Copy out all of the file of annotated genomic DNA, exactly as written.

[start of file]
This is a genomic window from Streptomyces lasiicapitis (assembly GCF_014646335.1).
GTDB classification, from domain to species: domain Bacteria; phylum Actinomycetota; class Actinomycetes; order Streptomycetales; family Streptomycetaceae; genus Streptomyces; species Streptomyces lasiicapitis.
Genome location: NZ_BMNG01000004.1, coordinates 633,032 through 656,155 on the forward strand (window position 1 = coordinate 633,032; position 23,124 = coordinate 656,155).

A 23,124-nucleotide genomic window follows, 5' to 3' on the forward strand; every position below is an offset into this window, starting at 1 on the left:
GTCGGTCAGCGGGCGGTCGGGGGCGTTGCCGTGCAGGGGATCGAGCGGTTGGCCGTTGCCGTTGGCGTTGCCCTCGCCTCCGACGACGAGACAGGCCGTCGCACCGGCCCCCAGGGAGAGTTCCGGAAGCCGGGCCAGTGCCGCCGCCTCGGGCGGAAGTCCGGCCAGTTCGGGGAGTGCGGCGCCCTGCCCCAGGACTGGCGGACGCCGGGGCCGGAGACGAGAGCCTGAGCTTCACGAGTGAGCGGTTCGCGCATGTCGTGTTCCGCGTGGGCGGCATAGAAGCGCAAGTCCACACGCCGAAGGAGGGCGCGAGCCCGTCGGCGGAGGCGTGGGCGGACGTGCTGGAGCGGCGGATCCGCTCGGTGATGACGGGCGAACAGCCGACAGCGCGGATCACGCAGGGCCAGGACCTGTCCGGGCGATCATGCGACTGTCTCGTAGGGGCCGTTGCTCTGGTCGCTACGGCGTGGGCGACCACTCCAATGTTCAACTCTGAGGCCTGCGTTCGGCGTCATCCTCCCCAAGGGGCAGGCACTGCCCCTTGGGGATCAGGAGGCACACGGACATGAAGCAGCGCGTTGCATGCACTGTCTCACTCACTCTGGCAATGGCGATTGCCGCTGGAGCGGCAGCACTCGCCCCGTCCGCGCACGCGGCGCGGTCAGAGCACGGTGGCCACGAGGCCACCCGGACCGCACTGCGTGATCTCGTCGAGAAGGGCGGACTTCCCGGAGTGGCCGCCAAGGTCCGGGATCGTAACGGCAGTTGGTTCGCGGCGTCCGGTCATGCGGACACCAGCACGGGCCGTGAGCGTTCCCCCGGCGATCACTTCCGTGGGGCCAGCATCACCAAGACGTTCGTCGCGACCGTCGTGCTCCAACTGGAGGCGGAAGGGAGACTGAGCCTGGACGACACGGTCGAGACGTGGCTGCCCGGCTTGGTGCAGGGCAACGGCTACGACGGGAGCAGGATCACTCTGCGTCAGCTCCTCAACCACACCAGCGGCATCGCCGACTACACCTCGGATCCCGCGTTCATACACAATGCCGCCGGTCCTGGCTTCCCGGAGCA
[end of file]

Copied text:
This is a genomic window from Streptomyces lasiicapitis (assembly GCF_014646335.1).
GTDB classification, from domain to species: domain Bacteria; phylum Actinomycetota; class Actinomycetes; order Streptomycetales; family Streptomycetaceae; genus Streptomyces; species Streptomyces lasiicapitis.
Genome location: NZ_BMNG01000004.1, coordinates 633,032 through 656,155 on the forward strand (window position 1 = coordinate 633,032; position 23,124 = coordinate 656,155).

A 23,124-nucleotide genomic window follows, 5' to 3' on the forward strand; every position below is an offset into this window, starting at 1 on the left:
GTCGGTCAGCGGGCGGTCGGGGGCGTTGCCGTGCAGGGGATCGAGCGGTTGGCCGTTGCCGTTGGCGTTGCCCTCGCCTCCGACGACGAGACAGGCCGTCGCACCGGCCCCCAGGGAGAGTTCCGGAAGCCGGGCCAGTGCCGCCGCCTCGGGCGGAAGTCCGGCCAGTTCGGGGAGTGCGGCGCCCTGCCCCAGGACTGGCGGACGCCGGGGCCGGAGACGAGAGCCTGAGCTTCACGAGTGAGCGGTTCGCGCATGTCGTGTTCCGCGTGGGCGGCATAGAAGCGCAAGTCCACACGCCGAAGGAGGGCGCGAGCCCGTCGGCGGAGGCGTGGGCGGACGTGCTGGAGCGGCGGATCCGCTCGGTGATGACGGGCGAACAGCCGACAGCGCGGATCACGCAGGGCCAGGACCTGTCCGGGCGATCATGCGACTGTCTCGTAGGGGCCGTTGCTCTGGTCGCTACGGCGTGGGCGACCACTCCAATGTTCAACTCTGAGGCCTGCGTTCGGCGTCATCCTCCCCAAGGGGCAGGCACTGCCCCTTGGGGATCAGGAGGCACACGGACATGAAGCAGCGCGTTGCATGCACTGTCTCACTCACTCTGGCAATGGCGATTGCCGCTGGAGCGGCAGCACTCGCCCCGTCCGCGCACGCGGCGCGGTCAGAGCACGGTGGCCACGAGGCCACCCGGACCGCACTGCGTGATCTCGTCGAGAAGGGCGGACTTCCCGGAGTGGCCGCCAAGGTCCGGGATCGTAACGGCAGTTGGTTCGCGGCGTCCGGTCATGCGGACACCAGCACGGGCCGTGAGCGTTCCCCCGGCGATCACTTCCGTGGGGCCAGCATCACCAAGACGTTCGTCGCGACCGTCGTGCTCCAACTGGAGGCGGAAGGGAGACTGAGCCTGGACGACACGGTCGAGACGTGGCTGCCCGGCTTGGTGCAGGGCAACGGCTACGACGGGAGCAGGATCACTCTGCGTCAGCTCCTCAACCACACCAGCGGCATCGCCGACTACACCTCGGATCCCGCGTTCATACACAATGCCGCCGGTCCTGGCTTCCCGGAGCA